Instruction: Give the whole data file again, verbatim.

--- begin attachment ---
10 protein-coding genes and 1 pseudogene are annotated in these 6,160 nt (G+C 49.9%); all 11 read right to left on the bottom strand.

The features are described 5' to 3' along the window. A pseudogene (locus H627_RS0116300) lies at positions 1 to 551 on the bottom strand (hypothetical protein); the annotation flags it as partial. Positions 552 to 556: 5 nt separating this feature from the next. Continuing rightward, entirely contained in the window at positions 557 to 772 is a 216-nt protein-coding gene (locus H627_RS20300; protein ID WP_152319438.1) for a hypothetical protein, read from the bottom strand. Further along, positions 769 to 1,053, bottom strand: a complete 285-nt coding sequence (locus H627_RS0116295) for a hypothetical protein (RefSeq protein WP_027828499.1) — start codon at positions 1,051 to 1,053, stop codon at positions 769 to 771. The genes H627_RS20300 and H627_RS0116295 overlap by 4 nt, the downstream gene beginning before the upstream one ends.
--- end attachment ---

10 protein-coding genes and 1 pseudogene are annotated in these 6,160 nt (G+C 49.9%); all 11 read right to left on the bottom strand.

The features are described 5' to 3' along the window. A pseudogene (locus H627_RS0116300) lies at positions 1 to 551 on the bottom strand (hypothetical protein); the annotation flags it as partial. Positions 552 to 556: 5 nt separating this feature from the next. Continuing rightward, entirely contained in the window at positions 557 to 772 is a 216-nt protein-coding gene (locus H627_RS20300; protein ID WP_152319438.1) for a hypothetical protein, read from the bottom strand. Further along, positions 769 to 1,053, bottom strand: a complete 285-nt coding sequence (locus H627_RS0116295) for a hypothetical protein (RefSeq protein WP_027828499.1) — start codon at positions 1,051 to 1,053, stop codon at positions 769 to 771. The genes H627_RS20300 and H627_RS0116295 overlap by 4 nt, the downstream gene beginning before the upstream one ends.